The Frankenshirt!

We have a guest blog post, brought to you by one of our lovely customers, Kat, who made the most incredible scrap-busting shirt. She has shared how she made it with us.

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My brother had been begging me to make him a shirt ever since I started sewing, but the busyness of university life (and selfishness of wanting to make myself things) meant I didn’t get round to it until lockdown, and then I figured, if I’m making one I may as well make him four!

I bought some Ruby Star Society and Lady McElroy cottons from Like Sew Amazing and Sister Mintaka to make him some very loud shirts.


Having finished his shirts, I had leftovers of these gorgeous fabrics that I just couldn’t let go of. I’m due to start work in September and am planning my workwear wardrobe, so decided a shirt toile was a good idea and the scraps could be used for this, along with some other leftovers in my stash. I chose the Grainline Studio Archer shirt.

To get a nice layout, I started laying pieces of fabric on the pattern pieces. Once laid out, I sewed the fabrics at one side and trimmed off excess to give an even edge. Doing this, you can build small areas of patchwork and the grow it into a larger piece of fabric. It works best if you have an equal edge so that you don’t have to try and sew any awkward corners (I learnt this the hard way!) I used white thread for all of this as changing threads would have been a nightmare and I’m all for an easy life (says the woman making a patchwork shirt!) I made sure to press the fabric before cutting out to try and get an accurate size.

For the collar and cuffs I used a single fabric – I thought this would sit better for these features.

Out of laziness, I used pinking shears on the inside patchwork seams at the end of cutting out the pattern pieces. It would have been tricky to overlock at this point due to the way the patchwork was expanded, so if you want to overlock I’d recommend doing it from the beginning. My cottons didn’t feel particularly prone to fraying, so I decided the pinking shears would do the job but for the seams of the shirt construction, I overlocked as normal. I did have one incident during the pinking shear trimming where I cut a little hole. Fortunately it was near the edge so I unpicked and replaced this piece of cotton, but just be careful not to make the same mistake I did!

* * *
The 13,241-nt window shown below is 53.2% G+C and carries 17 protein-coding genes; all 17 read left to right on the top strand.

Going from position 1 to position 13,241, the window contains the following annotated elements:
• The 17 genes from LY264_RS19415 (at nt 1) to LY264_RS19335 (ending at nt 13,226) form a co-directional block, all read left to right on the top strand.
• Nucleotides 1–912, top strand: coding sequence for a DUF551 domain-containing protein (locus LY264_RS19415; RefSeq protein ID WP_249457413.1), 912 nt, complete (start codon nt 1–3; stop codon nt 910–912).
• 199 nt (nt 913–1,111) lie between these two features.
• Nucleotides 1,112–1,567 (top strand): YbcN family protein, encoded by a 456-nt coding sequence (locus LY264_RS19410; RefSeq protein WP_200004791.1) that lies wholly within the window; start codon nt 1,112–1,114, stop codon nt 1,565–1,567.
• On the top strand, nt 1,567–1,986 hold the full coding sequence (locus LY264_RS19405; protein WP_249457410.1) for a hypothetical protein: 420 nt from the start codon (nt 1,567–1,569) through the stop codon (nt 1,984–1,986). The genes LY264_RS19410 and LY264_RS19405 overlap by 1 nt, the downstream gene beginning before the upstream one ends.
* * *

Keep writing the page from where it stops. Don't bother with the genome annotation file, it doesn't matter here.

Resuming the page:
Once I’d cut out the pattern pieces using my patchwork, I sewed the pattern up as normal. The instructions were well written and I found a sew along on the Grainline website. The construction of the sleeve placket wasn’t what I was expecting and uses a sort of binding rather than a traditional placket piece. This made it quite simple to sew, although because of my patchwork, it was hard to work out the correct distance to sew at. I would be tempted to try and swap this pattern piece for a traditional placket, however, the binding definitely works.

I made a size 2 for the shirt, which is graded to a 4 at the hips and the fit is generally good. One thing I’d probably change next time is to shorten the arms slightly – I just measured my dad for a very belated father’s day shirt and he has the same problem so it must be in the genes! But I’m going to be a shirt pro by the end of lockdown at this rate!

I love it so much and think I will have to whip it out for a few casual Fridays in the office once I start work! It is pretty crazy but I don’t think that will stop me from wearing it all the time.

I added one of my This Took Ages sew in labels from Pink Coat Club, as it seemed to fit the bill!

My friends have dubbed it the Frankenshirt and I think it’s pretty apt!

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